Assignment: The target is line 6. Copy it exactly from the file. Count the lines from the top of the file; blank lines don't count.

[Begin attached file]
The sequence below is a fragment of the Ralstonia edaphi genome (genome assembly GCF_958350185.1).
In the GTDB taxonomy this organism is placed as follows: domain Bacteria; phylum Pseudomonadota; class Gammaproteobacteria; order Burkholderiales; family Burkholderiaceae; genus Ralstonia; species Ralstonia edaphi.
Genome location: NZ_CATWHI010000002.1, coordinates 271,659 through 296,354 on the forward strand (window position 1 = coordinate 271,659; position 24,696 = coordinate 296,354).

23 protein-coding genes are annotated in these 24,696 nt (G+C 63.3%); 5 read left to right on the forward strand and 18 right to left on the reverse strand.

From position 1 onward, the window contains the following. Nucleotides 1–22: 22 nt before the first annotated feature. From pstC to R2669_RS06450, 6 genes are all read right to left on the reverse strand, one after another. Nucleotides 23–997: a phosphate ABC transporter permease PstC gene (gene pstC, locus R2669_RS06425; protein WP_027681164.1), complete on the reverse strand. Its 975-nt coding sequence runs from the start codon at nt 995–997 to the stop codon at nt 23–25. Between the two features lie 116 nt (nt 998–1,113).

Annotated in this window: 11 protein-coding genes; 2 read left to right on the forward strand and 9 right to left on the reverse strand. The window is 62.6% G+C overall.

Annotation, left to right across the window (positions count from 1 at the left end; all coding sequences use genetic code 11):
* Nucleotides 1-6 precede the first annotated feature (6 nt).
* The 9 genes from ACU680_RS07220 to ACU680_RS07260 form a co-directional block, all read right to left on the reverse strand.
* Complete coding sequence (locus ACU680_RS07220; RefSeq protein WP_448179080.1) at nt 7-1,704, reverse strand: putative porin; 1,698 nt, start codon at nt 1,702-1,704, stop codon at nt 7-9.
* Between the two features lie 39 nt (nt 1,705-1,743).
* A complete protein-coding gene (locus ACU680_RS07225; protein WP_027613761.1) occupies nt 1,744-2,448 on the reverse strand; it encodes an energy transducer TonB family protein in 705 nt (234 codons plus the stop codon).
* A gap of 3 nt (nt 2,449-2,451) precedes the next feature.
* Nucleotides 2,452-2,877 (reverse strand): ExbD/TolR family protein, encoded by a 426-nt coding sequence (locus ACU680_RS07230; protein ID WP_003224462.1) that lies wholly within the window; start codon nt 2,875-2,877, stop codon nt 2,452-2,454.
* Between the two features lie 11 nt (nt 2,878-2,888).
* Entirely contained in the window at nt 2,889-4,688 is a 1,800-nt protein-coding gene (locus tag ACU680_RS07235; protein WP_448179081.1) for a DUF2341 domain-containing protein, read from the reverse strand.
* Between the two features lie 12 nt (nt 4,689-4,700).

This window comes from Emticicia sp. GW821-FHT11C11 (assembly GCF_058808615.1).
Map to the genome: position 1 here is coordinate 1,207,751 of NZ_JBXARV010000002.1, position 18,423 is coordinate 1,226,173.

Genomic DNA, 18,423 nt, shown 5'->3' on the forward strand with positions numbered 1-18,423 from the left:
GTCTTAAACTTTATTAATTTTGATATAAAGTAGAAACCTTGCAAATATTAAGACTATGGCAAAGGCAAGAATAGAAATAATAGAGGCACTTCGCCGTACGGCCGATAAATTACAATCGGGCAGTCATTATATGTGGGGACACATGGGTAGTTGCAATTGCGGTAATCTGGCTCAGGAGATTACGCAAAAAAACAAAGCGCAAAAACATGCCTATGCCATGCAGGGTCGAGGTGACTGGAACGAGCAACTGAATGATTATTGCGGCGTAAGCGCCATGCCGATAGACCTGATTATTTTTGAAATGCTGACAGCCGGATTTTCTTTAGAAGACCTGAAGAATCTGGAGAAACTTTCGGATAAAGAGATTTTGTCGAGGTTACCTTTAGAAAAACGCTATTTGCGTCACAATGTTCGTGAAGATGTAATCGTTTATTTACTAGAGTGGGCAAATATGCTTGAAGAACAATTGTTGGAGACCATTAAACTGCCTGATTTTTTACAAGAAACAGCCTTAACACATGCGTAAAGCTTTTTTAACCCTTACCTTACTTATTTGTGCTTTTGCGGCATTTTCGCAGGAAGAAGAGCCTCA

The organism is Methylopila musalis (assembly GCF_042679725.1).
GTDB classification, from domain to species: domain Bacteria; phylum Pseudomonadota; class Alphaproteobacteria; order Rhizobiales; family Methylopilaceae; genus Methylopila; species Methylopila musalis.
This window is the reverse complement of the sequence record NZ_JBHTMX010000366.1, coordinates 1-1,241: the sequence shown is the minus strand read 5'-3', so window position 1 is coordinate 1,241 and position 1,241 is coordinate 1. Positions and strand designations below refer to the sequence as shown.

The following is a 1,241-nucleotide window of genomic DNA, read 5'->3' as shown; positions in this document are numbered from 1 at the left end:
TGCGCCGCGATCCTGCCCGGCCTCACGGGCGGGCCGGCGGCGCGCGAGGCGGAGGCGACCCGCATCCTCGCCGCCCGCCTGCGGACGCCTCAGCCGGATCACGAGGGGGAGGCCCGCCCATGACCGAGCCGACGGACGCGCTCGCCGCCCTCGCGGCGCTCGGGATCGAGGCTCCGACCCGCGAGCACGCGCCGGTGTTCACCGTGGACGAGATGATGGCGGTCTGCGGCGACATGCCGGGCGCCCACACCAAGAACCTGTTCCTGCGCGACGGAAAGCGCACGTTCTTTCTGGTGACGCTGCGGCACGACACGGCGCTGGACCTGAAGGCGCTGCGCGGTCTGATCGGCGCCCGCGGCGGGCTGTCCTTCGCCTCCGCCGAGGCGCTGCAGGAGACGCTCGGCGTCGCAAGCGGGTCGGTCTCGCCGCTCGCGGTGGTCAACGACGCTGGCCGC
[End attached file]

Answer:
Annotated in this window: 11 protein-coding genes; 2 read left to right on the forward strand and 9 right to left on the reverse strand. The window is 62.6% G+C overall.